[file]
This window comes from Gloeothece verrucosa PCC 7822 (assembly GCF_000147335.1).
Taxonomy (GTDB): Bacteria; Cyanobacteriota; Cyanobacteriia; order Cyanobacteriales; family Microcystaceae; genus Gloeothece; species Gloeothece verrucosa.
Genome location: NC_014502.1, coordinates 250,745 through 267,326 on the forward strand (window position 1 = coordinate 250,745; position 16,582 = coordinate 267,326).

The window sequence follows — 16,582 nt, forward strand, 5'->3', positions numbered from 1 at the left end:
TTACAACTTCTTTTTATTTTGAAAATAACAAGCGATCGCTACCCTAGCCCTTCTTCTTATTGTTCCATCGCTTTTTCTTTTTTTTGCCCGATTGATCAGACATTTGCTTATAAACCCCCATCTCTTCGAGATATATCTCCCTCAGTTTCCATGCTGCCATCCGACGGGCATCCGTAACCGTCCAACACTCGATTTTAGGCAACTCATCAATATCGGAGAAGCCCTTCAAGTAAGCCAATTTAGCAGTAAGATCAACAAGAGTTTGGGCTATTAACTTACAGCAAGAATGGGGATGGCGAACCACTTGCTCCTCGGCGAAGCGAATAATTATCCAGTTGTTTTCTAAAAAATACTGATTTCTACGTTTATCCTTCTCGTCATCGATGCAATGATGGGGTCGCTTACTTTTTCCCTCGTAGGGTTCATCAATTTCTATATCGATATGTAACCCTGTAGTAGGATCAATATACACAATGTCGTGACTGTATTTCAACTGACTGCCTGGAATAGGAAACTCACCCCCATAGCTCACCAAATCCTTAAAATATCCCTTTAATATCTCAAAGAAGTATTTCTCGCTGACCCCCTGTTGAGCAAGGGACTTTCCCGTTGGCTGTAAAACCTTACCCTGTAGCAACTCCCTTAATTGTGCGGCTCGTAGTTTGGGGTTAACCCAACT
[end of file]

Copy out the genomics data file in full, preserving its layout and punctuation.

This window comes from Gloeothece verrucosa PCC 7822 (assembly GCF_000147335.1).
Taxonomy (GTDB): Bacteria; Cyanobacteriota; Cyanobacteriia; order Cyanobacteriales; family Microcystaceae; genus Gloeothece; species Gloeothece verrucosa.
Genome location: NC_014502.1, coordinates 250,745 through 267,326 on the forward strand (window position 1 = coordinate 250,745; position 16,582 = coordinate 267,326).

The window sequence follows — 16,582 nt, forward strand, 5'->3', positions numbered from 1 at the left end:
TTACAACTTCTTTTTATTTTGAAAATAACAAGCGATCGCTACCCTAGCCCTTCTTCTTATTGTTCCATCGCTTTTTCTTTTTTTTGCCCGATTGATCAGACATTTGCTTATAAACCCCCATCTCTTCGAGATATATCTCCCTCAGTTTCCATGCTGCCATCCGACGGGCATCCGTAACCGTCCAACACTCGATTTTAGGCAACTCATCAATATCGGAGAAGCCCTTCAAGTAAGCCAATTTAGCAGTAAGATCAACAAGAGTTTGGGCTATTAACTTACAGCAAGAATGGGGATGGCGAACCACTTGCTCCTCGGCGAAGCGAATAATTATCCAGTTGTTTTCTAAAAAATACTGATTTCTACGTTTATCCTTCTCGTCATCGATGCAATGATGGGGTCGCTTACTTTTTCCCTCGTAGGGTTCATCAATTTCTATATCGATATGTAACCCTGTAGTAGGATCAATATACACAATGTCGTGACTGTATTTCAACTGACTGCCTGGAATAGGAAACTCACCCCCATAGCTCACCAAATCCTTAAAATATCCCTTTAATATCTCAAAGAAGTATTTCTCGCTGACCCCCTGTTGAGCAAGGGACTTTCCCGTTGGCTGTAAAACCTTACCCTGTAGCAACTCCCTTAATTGTGCGGCTCGTAGTTTGGGGTTAACCCAACT